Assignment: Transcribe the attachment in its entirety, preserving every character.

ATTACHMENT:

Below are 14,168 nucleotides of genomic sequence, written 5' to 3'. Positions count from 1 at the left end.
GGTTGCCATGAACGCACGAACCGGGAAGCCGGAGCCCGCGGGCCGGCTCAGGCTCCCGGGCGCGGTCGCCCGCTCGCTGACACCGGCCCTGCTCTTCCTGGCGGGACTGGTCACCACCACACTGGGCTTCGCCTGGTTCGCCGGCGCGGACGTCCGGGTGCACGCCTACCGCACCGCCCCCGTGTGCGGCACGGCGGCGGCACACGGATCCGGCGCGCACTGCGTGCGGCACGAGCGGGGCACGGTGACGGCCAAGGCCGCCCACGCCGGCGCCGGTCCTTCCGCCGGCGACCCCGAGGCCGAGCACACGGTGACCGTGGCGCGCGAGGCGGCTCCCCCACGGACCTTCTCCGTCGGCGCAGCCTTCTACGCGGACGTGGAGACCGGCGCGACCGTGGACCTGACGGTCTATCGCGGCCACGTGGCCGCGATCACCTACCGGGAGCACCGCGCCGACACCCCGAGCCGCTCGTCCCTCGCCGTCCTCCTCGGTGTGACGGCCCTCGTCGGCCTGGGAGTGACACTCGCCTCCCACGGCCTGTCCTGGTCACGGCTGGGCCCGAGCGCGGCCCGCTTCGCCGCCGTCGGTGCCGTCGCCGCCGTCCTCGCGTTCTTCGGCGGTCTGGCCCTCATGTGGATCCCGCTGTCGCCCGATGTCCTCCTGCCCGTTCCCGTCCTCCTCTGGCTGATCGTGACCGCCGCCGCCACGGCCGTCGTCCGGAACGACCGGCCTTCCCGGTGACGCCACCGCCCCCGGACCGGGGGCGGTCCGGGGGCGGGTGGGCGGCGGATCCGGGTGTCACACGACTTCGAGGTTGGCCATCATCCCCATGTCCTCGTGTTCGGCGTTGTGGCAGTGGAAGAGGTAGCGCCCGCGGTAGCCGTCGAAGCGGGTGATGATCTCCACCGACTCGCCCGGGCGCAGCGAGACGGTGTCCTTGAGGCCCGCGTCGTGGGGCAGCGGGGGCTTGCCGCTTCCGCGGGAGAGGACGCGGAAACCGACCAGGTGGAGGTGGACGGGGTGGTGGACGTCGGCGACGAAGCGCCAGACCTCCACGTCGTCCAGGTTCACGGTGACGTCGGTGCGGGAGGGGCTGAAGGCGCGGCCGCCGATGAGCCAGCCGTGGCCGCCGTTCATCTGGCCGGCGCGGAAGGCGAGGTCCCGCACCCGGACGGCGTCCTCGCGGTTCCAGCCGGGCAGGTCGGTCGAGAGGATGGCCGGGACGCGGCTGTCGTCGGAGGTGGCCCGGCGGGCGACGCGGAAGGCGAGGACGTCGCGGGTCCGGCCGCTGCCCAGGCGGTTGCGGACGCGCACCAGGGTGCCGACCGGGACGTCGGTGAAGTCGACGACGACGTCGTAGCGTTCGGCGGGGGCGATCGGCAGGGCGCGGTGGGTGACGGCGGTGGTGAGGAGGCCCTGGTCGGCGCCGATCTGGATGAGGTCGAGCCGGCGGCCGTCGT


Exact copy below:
Below are 14,168 nucleotides of genomic sequence, written 5' to 3'. Positions count from 1 at the left end.
GGTTGCCATGAACGCACGAACCGGGAAGCCGGAGCCCGCGGGCCGGCTCAGGCTCCCGGGCGCGGTCGCCCGCTCGCTGACACCGGCCCTGCTCTTCCTGGCGGGACTGGTCACCACCACACTGGGCTTCGCCTGGTTCGCCGGCGCGGACGTCCGGGTGCACGCCTACCGCACCGCCCCCGTGTGCGGCACGGCGGCGGCACACGGATCCGGCGCGCACTGCGTGCGGCACGAGCGGGGCACGGTGACGGCCAAGGCCGCCCACGCCGGCGCCGGTCCTTCCGCCGGCGACCCCGAGGCCGAGCACACGGTGACCGTGGCGCGCGAGGCGGCTCCCCCACGGACCTTCTCCGTCGGCGCAGCCTTCTACGCGGACGTGGAGACCGGCGCGACCGTGGACCTGACGGTCTATCGCGGCCACGTGGCCGCGATCACCTACCGGGAGCACCGCGCCGACACCCCGAGCCGCTCGTCCCTCGCCGTCCTCCTCGGTGTGACGGCCCTCGTCGGCCTGGGAGTGACACTCGCCTCCCACGGCCTGTCCTGGTCACGGCTGGGCCCGAGCGCGGCCCGCTTCGCCGCCGTCGGTGCCGTCGCCGCCGTCCTCGCGTTCTTCGGCGGTCTGGCCCTCATGTGGATCCCGCTGTCGCCCGATGTCCTCCTGCCCGTTCCCGTCCTCCTCTGGCTGATCGTGACCGCCGCCGCCACGGCCGTCGTCCGGAACGACCGGCCTTCCCGGTGACGCCACCGCCCCCGGACCGGGGGCGGTCCGGGGGCGGGTGGGCGGCGGATCCGGGTGTCACACGACTTCGAGGTTGGCCATCATCCCCATGTCCTCGTGTTCGGCGTTGTGGCAGTGGAAGAGGTAGCGCCCGCGGTAGCCGTCGAAGCGGGTGATGATCTCCACCGACTCGCCCGGGCGCAGCGAGACGGTGTCCTTGAGGCCCGCGTCGTGGGGCAGCGGGGGCTTGCCGCTTCCGCGGGAGAGGACGCGGAAACCGACCAGGTGGAGGTGGACGGGGTGGTGGACGTCGGCGACGAAGCGCCAGACCTCCACGTCGTCCAGGTTCACGGTGACGTCGGTGCGGGAGGGGCTGAAGGCGCGGCCGCCGATGAGCCAGCCGTGGCCGCCGTTCATCTGGCCGGCGCGGAAGGCGAGGTCCCGCACCCGGACGGCGTCCTCGCGGTTCCAGCCGGGCAGGTCGGTCGAGAGGATGGCCGGGACGCGGCTGTCGTCGGAGGTGGCCCGGCGGGCGACGCGGAAGGCGAGGACGTCGCGGGTCCGGCCGCTGCCCAGGCGGTTGCGGACGCGCACCAGGGTGCCGACCGGGACGTCGGTGAAGTCGACGACGACGTCGTAGCGTTCGGCGGGGGCGATCGGCAGGGCGCGGTGGGTGACGGCGGTGGTGAGGAGGCCCTGGTCGGCGCCGATCTGGATGAGGTCGAGCCGGCGGCCGTCGT